ERM-124-15: Counterparty Credit Risk - Ch.2: Defining Counterparty Credit Risk


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Online Link to this Reading: N/A

Topics Covered in this Reading:

  • Introducing Counterparty Risk

    • Origins of Counterparty Risk
    • Repos
    • Exchange-Traded Derivatives
    • OTC Derivatives
    • Counterparty Risk
    • Counterparty Risk Vs Lending Risk
    • Mitigating Counterparty Risk
    • Counterparty Risk Players
  • Components and Terminology

    • Credit Exposure
    • Default Probability and Credit Migration
    • Recovery
    • Mark-to-Market
    • Replacement Cost
    • Exposure
    • Exposure as a Short Option Position
    • Potential Future Exposure (PFE)
  • Controlling Counterparty Credit Risk

    • Trading with high-quality Counterparties
    • Cross-product Netting
    • Close-out
    • Collateralisation
    • Walkaway Features
    • Monolines
    • Diversification of Counterparty Risk
    • Exchanges and Centralized Clearing Houses
  • Quantifying Counterparty Risk

    • Credit Lines
    • Pricing Counterparty Risk
    • Hedging Counterparty Risk
    • Capital Requirements and Counterparty Risk
  • Metrics for Credit Exposure

    • Expected MtM
    • Expected Exposure
    • Potential Future Exposure
    • EE and PFE for a Normal Distriubtion
    • Overview of Exposure Metrics
    • Expected Positive Exposure
    • Effective EPE
    • Maximum PFE

This is a wiki post, editable by anyone. Feel free to edit and add key points/extra detail above!

ERM-124-15: Counterparty Credit Risk: The New Challenge for Global Financial Markets - Ch.2: Defining Counterparty Credit Risk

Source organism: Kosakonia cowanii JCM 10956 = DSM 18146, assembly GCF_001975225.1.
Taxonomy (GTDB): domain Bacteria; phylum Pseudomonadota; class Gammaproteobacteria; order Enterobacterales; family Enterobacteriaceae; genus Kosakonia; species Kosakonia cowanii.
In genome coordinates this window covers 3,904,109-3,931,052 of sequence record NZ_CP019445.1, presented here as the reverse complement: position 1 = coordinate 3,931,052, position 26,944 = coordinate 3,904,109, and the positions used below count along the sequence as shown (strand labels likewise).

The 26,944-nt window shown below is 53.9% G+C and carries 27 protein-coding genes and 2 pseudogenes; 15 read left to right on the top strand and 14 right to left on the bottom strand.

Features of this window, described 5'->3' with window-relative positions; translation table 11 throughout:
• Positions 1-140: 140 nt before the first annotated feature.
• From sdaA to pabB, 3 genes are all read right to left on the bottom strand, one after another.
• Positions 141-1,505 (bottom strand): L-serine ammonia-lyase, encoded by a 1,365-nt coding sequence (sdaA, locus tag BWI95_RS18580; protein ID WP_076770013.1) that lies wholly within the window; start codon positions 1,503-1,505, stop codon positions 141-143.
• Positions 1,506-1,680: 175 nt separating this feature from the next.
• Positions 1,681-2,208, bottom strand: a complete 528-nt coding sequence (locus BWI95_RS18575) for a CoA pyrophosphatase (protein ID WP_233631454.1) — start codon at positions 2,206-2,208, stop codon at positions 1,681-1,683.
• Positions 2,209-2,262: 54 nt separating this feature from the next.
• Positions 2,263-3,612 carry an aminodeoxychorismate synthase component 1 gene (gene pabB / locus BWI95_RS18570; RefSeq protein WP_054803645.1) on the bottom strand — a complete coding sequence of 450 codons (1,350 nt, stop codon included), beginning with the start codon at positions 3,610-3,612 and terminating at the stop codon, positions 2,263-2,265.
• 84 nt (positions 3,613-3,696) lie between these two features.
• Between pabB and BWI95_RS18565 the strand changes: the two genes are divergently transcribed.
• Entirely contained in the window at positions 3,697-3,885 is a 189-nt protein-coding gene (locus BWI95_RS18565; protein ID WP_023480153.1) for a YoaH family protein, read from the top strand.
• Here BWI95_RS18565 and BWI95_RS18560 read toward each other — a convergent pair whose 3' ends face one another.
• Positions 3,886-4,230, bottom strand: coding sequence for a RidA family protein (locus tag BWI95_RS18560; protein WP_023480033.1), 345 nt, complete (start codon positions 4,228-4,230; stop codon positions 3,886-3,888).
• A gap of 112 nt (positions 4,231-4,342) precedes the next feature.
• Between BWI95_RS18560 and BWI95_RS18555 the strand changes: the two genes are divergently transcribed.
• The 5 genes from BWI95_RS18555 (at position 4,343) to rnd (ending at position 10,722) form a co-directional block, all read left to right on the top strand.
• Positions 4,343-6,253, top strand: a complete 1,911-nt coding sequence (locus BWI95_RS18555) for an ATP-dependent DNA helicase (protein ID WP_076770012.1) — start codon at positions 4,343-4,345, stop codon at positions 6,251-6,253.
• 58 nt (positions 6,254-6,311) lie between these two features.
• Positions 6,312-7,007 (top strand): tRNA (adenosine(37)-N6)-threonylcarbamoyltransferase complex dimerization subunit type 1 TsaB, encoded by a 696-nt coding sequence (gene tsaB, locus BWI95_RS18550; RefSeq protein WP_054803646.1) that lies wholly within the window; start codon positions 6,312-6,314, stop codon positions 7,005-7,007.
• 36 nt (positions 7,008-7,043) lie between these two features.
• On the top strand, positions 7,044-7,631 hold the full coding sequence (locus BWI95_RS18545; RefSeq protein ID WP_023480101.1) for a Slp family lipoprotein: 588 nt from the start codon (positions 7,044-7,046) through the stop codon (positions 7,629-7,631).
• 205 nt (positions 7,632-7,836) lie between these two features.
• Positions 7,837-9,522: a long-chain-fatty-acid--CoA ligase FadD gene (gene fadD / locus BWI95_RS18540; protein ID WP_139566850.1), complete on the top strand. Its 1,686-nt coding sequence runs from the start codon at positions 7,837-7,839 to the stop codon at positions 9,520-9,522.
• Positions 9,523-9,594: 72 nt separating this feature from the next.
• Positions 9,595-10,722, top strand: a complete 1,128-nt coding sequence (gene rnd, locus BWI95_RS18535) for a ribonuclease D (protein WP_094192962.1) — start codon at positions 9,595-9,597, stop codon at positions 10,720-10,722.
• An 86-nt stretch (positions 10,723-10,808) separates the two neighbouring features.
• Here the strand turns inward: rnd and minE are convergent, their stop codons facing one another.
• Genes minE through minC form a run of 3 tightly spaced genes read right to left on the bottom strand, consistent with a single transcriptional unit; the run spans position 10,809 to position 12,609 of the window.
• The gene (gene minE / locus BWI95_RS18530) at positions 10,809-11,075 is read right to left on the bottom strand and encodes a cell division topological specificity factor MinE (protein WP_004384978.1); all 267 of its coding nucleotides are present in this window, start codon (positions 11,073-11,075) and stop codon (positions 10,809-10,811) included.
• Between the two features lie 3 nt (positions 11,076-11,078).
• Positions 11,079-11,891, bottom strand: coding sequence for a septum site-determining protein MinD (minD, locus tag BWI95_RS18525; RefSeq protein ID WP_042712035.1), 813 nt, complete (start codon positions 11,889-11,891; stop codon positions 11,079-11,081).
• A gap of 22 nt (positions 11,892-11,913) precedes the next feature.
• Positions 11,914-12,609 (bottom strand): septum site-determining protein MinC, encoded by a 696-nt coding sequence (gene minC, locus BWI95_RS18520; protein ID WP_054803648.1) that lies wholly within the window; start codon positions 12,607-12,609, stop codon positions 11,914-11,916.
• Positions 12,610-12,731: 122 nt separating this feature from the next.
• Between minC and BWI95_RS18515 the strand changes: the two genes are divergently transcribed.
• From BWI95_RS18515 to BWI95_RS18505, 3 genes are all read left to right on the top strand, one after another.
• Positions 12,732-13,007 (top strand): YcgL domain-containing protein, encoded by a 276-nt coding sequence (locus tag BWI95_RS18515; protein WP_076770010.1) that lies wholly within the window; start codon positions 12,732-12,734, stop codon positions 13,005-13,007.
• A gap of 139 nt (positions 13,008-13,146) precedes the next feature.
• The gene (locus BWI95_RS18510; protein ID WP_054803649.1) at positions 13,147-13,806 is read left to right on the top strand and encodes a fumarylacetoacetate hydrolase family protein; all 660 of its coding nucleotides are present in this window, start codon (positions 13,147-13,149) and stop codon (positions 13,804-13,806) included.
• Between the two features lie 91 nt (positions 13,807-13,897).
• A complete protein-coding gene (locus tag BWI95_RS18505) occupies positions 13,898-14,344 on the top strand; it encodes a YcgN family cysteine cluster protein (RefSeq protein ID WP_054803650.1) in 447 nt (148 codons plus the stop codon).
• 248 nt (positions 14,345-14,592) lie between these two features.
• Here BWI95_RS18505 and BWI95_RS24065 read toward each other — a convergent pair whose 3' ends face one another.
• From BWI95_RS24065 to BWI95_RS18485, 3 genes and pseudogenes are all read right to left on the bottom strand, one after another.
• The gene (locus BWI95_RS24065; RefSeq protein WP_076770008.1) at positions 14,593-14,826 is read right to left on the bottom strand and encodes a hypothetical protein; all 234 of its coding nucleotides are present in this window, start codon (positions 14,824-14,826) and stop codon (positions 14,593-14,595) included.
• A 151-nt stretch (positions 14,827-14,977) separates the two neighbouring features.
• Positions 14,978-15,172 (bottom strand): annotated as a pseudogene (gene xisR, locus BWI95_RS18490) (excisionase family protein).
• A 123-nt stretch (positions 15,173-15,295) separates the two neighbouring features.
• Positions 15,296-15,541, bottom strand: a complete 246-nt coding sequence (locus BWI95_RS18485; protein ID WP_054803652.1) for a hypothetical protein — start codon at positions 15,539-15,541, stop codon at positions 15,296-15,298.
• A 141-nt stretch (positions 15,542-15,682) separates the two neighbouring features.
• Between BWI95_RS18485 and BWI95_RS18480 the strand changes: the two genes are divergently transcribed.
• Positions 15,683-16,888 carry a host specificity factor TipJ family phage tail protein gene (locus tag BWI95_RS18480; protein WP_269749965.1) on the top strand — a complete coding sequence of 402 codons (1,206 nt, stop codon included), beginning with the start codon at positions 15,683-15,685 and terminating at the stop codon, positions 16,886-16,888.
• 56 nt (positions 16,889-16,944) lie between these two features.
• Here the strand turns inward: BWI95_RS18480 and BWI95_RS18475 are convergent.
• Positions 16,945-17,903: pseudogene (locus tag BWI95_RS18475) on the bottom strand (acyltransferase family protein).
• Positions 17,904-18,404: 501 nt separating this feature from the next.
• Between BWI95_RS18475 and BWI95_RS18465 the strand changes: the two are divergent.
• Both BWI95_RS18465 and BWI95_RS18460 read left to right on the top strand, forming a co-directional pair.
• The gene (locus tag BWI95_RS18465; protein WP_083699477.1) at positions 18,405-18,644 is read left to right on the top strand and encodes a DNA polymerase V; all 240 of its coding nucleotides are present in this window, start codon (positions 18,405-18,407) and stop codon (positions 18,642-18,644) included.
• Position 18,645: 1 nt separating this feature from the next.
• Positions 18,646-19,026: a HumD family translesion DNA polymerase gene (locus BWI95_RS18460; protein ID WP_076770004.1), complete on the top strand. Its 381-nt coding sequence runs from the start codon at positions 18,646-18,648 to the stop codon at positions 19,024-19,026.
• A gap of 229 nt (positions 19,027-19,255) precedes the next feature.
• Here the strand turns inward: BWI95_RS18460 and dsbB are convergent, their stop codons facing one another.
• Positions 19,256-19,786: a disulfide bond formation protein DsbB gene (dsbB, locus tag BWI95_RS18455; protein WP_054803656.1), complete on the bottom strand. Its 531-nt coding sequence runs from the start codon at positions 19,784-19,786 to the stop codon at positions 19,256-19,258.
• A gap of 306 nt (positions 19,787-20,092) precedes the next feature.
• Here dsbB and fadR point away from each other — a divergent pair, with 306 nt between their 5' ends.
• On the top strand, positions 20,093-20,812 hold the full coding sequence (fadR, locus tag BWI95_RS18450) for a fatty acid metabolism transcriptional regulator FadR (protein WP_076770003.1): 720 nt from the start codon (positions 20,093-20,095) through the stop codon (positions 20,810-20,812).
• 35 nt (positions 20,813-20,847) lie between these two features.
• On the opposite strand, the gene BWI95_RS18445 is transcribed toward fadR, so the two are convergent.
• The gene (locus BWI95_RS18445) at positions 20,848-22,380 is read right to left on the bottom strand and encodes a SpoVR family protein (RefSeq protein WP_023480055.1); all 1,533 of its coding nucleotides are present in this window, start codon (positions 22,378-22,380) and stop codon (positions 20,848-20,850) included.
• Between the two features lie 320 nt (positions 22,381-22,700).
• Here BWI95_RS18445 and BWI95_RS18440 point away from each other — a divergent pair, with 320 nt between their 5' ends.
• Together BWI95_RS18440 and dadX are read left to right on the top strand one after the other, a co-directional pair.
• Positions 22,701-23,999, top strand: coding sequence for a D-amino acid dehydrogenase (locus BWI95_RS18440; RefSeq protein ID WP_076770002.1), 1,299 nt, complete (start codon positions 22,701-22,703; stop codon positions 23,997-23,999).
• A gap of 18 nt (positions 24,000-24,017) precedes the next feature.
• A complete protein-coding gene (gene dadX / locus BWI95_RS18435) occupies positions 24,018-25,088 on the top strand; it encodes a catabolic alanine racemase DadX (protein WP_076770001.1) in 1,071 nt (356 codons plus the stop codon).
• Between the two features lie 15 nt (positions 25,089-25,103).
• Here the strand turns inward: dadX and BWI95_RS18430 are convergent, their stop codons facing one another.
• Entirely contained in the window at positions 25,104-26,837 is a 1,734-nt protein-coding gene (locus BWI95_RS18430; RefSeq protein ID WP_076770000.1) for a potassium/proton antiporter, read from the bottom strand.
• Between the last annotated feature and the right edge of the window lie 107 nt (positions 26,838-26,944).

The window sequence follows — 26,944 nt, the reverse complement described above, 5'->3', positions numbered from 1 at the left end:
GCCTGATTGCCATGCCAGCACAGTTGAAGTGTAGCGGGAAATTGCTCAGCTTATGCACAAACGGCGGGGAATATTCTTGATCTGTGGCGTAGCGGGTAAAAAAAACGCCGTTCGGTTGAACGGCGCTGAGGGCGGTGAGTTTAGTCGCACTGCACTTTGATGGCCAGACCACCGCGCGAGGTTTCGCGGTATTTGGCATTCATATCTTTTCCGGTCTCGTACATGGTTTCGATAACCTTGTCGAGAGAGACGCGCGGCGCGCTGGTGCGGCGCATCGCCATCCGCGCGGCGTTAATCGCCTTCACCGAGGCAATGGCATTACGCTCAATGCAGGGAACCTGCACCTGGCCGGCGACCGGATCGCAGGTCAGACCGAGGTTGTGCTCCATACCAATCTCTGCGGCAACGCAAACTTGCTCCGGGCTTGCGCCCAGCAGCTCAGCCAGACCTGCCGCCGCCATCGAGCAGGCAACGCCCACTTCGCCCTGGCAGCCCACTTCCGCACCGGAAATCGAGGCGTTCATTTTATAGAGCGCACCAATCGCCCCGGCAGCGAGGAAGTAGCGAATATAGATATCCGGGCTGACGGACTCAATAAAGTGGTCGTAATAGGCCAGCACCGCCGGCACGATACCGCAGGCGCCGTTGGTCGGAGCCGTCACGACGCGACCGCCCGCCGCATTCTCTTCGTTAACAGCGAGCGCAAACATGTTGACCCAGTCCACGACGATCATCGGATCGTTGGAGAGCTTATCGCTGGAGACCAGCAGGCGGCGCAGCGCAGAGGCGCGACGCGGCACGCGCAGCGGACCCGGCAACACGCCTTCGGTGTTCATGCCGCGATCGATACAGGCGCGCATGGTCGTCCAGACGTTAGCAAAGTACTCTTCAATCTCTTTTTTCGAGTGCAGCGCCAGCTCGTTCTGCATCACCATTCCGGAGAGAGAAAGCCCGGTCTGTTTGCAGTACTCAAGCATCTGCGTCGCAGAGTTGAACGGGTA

We are told that many institutions use repurchase agreements (repos) as a liquidity management tool to swap cash against collateral for a pre-defined period.

How exactly does this work? How is this a liquidity management tool?



Hi MattyM,

Essentially, repos are used to sell an asset to another party with the agreement to buy it back at a later date (for a slightly higher price). So the selling party essentially receives cash now and will have to pay back the money plus a little extra (consider it like the interest payment in a loan) at a later date. The fact that the loan involves an actual asset, the loan is collateralized and is considered to be a safer transaction for both parties. This has led to a massive amount of repo agreements being available in the market now. Short term cash needs can be satisfied by entering into a short-term repo agreement. This is how these items can be used to manage liquidity.


Hi all,
I’ve questions about Expected MtM and Expected Exposure…
I understand that Expected MtM is the value of MtM at some point in the future. How is Expected MtM calculated ? in a deterministic way or with a set of scenarios ?
Is Expected Exposure also the value of Exposure at some point in the future ? It is not really clear for me in the document.


I would invite someone who’s worked more closely with credit risk to comment on how this is determined in practice! My guess is that stochastic models would usually be used to determine the value of contracts under many different scenarios. But perhaps if a simple approach is needed, a deterministic way would be used.

The expected exposure is really just the positive value of the MtM. MtM can be positive or negative (indicating whether the contract would currently an outflow or an inflow). When MtM is positive, it represents a potential loss, which is considered an exposure. In other words, Exposure = Max(0,MtM). So the expected exposure is the expected value of this measure at some point in time.

Note: The EE will be greater than the Expected MtM as it only concerns itself with positive MtM


Thanks a lot